• Altes Museum (1824-1830)

Shinkel excelled at the Greek Revival. His designs influenced many across the globe. Most state capital buildings in the USA borrow from his aesthetic.

Shinkel used a rectangular plan with a central shallow dome for the main hall of the museum. The interiors are adorned with a series of Ionic Colonnades.

Altes Museum – Interior

Altes Museum – Plan & Exterior


The 19th Century - Gothic Revival

  • The Gothic Revival
    • Trinity Church (1846)

The Public became board with the Greek Revival since it still worked heavily toward Neo-Classicism & Renaissance designs. So in effort to add variety, the Gothic Revival was born in both England & America.

In this Richard Upjohn church, the elaborate fan vaulting & pointed archways begin to delineate scale as does the stone tracery & Stain Glassed windows. The use of plaster rather than stone for the archways & ceilings reduced the need for buttressing on the exterior.

The Gothic Revival highlighted the elements of the English Gothic period. It did this both in the ornamentation as well as the layout.

Trinity Church – Nave


The 19th Century - Gothic Revival

  • The Gothic Revival - England
    • Strawberry Hill (1749 – 1777)

The Building is one of the first examples of the Gothic Revival. This is evident by the Queen Anne Furniture. Horace Walpole was the Architect. He created elaborate plaster ceilings rich with ornament & scale. He used carved wood screens over the wall to create the detail of the gothic.

Strawberry Hill – Holbien Chamber

Strawberry Hill – Library

Strawberry Hill – Exterior


The 19th Century - Gothic Revival

  • The Gothic Revival
    • Lyndhurst 1838-1865

Town & Davis designed this project as a private residence & Country home. The Plaster ribbed ceiling hints at vaulting. The pointed windows with Lead Tracery recall the original Gothic Style. Other elements coming forth from the original style to its Revival were the elaborate stone hearths & decorative chandeliers. Also, the plan was developed Asymmetrically.

The furnishing of the times also highlighted the ornamentation of the time. Furniture became larger. The chairs had carved backs or wheelbacks are they are called. Beds had large pointed arch headboards & footboards.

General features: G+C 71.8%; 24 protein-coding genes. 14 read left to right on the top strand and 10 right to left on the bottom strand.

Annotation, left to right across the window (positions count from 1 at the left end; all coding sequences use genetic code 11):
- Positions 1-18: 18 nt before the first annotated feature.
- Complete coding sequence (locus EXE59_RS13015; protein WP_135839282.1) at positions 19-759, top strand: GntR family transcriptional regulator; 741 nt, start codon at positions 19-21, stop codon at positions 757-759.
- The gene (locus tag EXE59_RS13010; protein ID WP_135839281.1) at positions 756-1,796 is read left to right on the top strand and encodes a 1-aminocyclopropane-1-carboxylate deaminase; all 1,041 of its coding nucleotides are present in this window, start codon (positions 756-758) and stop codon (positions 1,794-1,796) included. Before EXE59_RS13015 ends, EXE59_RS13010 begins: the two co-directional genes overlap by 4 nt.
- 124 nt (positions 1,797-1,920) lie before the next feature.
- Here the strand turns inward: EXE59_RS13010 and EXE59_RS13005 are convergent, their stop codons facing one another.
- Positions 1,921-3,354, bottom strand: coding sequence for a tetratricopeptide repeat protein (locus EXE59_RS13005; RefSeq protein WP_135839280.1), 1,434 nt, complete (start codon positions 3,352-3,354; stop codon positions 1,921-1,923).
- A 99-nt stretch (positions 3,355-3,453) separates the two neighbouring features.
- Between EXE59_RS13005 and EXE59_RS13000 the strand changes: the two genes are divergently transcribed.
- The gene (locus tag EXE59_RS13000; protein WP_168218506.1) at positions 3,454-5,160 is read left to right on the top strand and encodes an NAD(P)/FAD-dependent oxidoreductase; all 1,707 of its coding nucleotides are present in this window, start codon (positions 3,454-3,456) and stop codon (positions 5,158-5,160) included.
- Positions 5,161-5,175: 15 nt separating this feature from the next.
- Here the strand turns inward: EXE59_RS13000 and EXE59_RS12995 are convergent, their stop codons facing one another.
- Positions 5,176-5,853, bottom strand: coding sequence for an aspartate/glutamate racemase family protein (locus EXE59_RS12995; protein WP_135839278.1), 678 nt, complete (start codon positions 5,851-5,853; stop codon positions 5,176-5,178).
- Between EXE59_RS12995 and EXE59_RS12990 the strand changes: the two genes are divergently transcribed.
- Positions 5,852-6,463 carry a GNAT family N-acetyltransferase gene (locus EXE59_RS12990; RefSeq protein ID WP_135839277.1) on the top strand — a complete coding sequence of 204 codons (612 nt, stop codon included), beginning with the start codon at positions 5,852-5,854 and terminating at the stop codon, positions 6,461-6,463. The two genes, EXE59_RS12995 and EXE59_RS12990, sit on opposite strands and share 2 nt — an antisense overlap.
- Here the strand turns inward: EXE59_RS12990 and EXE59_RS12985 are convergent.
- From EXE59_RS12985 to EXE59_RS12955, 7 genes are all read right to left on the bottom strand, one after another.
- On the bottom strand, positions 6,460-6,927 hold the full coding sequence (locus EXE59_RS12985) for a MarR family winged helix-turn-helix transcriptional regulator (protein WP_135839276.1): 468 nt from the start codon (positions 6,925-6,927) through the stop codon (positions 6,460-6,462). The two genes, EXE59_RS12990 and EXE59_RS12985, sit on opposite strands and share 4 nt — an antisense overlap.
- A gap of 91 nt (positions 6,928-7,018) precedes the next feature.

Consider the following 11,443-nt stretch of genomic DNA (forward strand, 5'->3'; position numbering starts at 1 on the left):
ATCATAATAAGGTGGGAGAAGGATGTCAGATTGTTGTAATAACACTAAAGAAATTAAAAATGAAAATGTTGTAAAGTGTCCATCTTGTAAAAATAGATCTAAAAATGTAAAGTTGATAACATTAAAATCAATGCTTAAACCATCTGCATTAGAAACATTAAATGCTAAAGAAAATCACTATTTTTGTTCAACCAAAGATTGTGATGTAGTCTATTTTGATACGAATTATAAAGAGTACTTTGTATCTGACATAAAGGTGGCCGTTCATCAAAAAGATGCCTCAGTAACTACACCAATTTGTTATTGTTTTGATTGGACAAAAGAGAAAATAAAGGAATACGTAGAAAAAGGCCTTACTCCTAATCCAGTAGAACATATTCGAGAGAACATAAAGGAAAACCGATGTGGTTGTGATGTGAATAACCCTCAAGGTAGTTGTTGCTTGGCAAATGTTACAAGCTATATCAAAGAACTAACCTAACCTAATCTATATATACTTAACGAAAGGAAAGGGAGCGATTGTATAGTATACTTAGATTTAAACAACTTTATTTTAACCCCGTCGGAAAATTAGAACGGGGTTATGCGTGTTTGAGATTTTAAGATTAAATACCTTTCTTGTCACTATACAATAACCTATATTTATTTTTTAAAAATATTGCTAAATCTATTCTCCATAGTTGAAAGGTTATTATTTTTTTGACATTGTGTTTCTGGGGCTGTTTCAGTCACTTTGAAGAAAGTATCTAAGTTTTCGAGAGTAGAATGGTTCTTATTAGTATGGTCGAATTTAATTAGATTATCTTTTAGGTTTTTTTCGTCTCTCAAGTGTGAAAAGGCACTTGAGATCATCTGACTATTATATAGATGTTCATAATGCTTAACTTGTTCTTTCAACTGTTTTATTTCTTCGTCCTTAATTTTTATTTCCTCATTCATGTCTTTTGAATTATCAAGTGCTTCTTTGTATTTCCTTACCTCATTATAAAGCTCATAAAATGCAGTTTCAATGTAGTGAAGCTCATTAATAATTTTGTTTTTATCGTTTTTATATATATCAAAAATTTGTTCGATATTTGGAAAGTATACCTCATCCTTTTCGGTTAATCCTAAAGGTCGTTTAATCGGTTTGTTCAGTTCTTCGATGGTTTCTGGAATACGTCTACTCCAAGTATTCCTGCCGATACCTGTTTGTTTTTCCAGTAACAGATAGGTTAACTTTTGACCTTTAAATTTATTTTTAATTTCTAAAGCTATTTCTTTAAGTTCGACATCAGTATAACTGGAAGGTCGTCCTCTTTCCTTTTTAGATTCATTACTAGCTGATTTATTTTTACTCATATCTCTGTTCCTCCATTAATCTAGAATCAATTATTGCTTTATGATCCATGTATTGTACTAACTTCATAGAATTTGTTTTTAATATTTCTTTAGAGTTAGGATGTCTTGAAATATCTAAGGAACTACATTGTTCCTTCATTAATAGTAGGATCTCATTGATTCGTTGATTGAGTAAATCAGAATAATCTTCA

Lyndhurst – Dining Room


The 19th Century - Gothic Revival

  • The Gothic Revival - England
    • Westminster (1836 – 1852)

The Palace designed by Charles Barry & Augustus Pugin. Barry did the exterior & building layout. Pugin was responsible for the interiors.

The Building is highlighted by large gothic arched windows of stained glass & lead tracery. The Elaborate wood paneled ceiling emphasized the ornament. The walls too followed this motif. The floors are carpeted.

The furniture is primarily large wooden benches in the great hall. The other smaller spaces tend to have gothic styled furniture, big massive chairs upholstered with vibrantly colored fabrics.

Westminster – House of Parliament


The 19th Century - Gothic Revival

  • The Gothic Revival - England
    • All Saints Church (1849 – 1859)

The Building is highlighted by large gothic ribbed arches. These highly exaggerated arches & wildly colored walls & Floors bring a level of dominance to the design. The nave is offset with wood paneling and Sculpture. This church goes beyond the historical precedent & goes into exaggerated extremes.

All Saints – Exterior

All Saints – Nave


The 19th Century – The Victorian Era

  • The Victorian Era

Queen Victoria was a very powerful ruler in Europe in the mid 19th Century. She was not only the purveyor of politics but also dictated morality & Style.

She felt that the Neo-Classical movement highlighted Greece & Rome which were Pagan. She felt that the English Gothic & its Gothic Revival were the True styles of Christianity. The Victorian Style was highly ornamental and lavishly colored. It brought forth new creativity. It was a movement based on moving away from the classical toward something that was completely individual.

Queen Victoria preached a strict moral code. So the designs where they were over ornamented still had to remain dignified. This Dichotomy led to some designs that bordered on the absurd.

The Academy of Arts – Stair Hall


The 19th Century – The Victorian Era

  • The Victorian Era

The Victorian Style was very eclectic. It drew from the movements of the time. In the Swan House we see Queen Anne Furniture, Georgian equipment along with Crafts movement decoration. The styles were not so dissimilar such that they could not be used together. This is a stripped down simple design. The energy is in the color.

The Swan House – Stair Hall


The 19th Century – The Victorian Era

  • The Victorian Era

The Victorian Style spilled over to America. Even though America wanted to be its own country with its own styles, it still followed Britain long after the Colonial Period.